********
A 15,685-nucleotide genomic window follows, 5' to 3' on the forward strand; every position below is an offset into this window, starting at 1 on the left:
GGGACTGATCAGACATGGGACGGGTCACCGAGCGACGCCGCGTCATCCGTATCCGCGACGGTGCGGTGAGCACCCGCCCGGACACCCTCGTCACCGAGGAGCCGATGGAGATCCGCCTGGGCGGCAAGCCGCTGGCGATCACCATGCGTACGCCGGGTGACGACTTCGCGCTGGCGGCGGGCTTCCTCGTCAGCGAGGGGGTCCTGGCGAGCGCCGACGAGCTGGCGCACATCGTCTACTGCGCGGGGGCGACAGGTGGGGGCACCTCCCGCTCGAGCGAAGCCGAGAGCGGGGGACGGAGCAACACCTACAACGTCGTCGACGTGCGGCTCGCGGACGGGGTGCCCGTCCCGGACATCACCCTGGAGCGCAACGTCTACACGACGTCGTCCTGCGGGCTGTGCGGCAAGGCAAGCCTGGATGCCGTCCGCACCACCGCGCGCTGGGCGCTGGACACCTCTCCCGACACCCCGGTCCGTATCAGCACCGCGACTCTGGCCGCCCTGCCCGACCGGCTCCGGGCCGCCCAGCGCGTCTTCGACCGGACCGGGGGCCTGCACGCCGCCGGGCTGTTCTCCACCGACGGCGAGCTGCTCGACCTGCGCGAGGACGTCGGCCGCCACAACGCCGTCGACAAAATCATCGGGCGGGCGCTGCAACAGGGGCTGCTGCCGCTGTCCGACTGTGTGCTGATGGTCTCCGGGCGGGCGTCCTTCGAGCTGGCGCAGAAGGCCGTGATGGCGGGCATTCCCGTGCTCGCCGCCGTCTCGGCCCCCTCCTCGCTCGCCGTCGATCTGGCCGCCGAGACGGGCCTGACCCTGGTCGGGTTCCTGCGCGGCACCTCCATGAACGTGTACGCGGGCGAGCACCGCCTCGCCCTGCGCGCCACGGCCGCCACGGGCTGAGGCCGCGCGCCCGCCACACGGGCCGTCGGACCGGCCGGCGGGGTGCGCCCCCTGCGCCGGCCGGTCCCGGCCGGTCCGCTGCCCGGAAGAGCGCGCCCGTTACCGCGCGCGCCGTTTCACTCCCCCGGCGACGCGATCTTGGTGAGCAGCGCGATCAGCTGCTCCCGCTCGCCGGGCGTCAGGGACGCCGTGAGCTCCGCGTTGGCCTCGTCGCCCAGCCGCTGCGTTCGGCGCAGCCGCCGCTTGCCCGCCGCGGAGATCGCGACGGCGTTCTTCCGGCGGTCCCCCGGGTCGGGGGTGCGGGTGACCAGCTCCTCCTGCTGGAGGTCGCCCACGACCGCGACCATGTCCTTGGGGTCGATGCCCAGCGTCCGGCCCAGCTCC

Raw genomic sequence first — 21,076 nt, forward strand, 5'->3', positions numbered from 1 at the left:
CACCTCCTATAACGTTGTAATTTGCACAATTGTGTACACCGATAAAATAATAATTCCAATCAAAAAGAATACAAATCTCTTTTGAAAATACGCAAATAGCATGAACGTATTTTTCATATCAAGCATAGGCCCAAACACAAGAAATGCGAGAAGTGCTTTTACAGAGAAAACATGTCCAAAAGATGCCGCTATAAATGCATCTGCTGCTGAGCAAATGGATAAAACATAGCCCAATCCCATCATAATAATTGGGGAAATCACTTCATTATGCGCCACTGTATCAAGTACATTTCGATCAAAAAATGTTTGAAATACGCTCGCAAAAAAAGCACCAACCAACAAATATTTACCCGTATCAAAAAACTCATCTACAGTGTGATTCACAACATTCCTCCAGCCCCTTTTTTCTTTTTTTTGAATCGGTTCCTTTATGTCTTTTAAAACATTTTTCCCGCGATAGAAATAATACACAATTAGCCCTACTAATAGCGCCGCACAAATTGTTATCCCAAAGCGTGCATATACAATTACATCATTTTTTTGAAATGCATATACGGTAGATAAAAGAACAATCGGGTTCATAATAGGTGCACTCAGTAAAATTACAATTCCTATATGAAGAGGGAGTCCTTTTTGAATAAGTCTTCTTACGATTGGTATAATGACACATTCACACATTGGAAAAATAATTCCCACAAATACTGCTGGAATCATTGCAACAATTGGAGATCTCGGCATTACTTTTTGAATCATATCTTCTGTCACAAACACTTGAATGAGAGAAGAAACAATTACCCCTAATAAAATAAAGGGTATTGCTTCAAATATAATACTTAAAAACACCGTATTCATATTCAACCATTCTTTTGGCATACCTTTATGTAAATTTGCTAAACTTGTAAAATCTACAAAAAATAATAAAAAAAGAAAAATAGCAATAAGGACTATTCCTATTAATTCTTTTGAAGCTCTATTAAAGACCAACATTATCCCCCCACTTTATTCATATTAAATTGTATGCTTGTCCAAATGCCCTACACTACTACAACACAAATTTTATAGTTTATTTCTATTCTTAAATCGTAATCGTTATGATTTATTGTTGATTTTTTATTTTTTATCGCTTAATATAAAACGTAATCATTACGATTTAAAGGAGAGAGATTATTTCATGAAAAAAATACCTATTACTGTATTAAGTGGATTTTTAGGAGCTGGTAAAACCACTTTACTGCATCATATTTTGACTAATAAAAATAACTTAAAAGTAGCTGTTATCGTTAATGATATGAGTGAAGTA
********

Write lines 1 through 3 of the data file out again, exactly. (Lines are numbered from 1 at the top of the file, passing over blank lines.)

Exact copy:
A 15,685-nucleotide genomic window follows, 5' to 3' on the forward strand; every position below is an offset into this window, starting at 1 on the left:
GGGACTGATCAGACATGGGACGGGTCACCGAGCGACGCCGCGTCATCCGTATCCGCGACGGTGCGGTGAGCACCCGCCCGGACACCCTCGTCACCGAGGAGCCGATGGAGATCCGCCTGGGCGGCAAGCCGCTGGCGATCACCATGCGTACGCCGGGTGACGACTTCGCGCTGGCGGCGGGCTTCCTCGTCAGCGAGGGGGTCCTGGCGAGCGCCGACGAGCTGGCGCACATCGTCTACTGCGCGGGGGCGACAGGTGGGGGCACCTCCCGCTCGAGCGAAGCCGAGAGCGGGGGACGGAGCAACACCTACAACGTCGTCGACGTGCGGCTCGCGGACGGGGTGCCCGTCCCGGACATCACCCTGGAGCGCAACGTCTACACGACGTCGTCCTGCGGGCTGTGCGGCAAGGCAAGCCTGGATGCCGTCCGCACCACCGCGCGCTGGGCGCTGGACACCTCTCCCGACACCCCGGTCCGTATCAGCACCGCGACTCTGGCCGCCCTGCCCGACCGGCTCCGGGCCGCCCAGCGCGTCTTCGACCGGACCGGGGGCCTGCACGCCGCCGGGCTGTTCTCCACCGACGGCGAGCTGCTCGACCTGCGCGAGGACGTCGGCCGCCACAACGCCGTCGACAAAATCATCGGGCGGGCGCTGCAACAGGGGCTGCTGCCGCTGTCCGACTGTGTGCTGATGGTCTCCGGGCGGGCGTCCTTCGAGCTGGCGCAGAAGGCCGTGATGGCGGGCATTCCCGTGCTCGCCGCCGTCTCGGCCCCCTCCTCGCTCGCCGTCGATCTGGCCGCCGAGACGGGCCTGACCCTGGTCGGGTTCCTGCGCGGCACCTCCATGAACGTGTACGCGGGCGAGCACCGCCTCGCCCTGCGCGCCACGGCCGCCACGGGCTGAGGCCGCGCGCCCGCCACACGGGCCGTCGGACCGGCCGGCGGGGTGCGCCCCCTGCGCCGGCCGGTCCCGGCCGGTCCGCTGCCCGGAAGAGCGCGCCCGTTACCGCGCGCGCCGTTTCACTCCCCCGGCGACGCGATCTTGGTGAGCAGCGCGATCAGCTGCTCCCGCTCGCCGGGCGTCAGGGACGCCGTGAGCTCCGCGTTGGCCTCGTCGCCCAGCCGCTGCGTTCGGCGCAGCCGCCGCTTGCCCGCCGCGGAGATCGCGACGGCGTTCTTCCGGCGGTCCCCCGGGTCGGGGGTGCGGGTGACCAGCTCCTCCTGCTGGAGGTCGCCCACGACCGCGACCATGTCCTTGGGGTCGATGCCCAGCGTCCGGCCCAGCTCC

Raw genomic sequence first — 21,076 nt, forward strand, 5'->3', positions numbered from 1 at the left: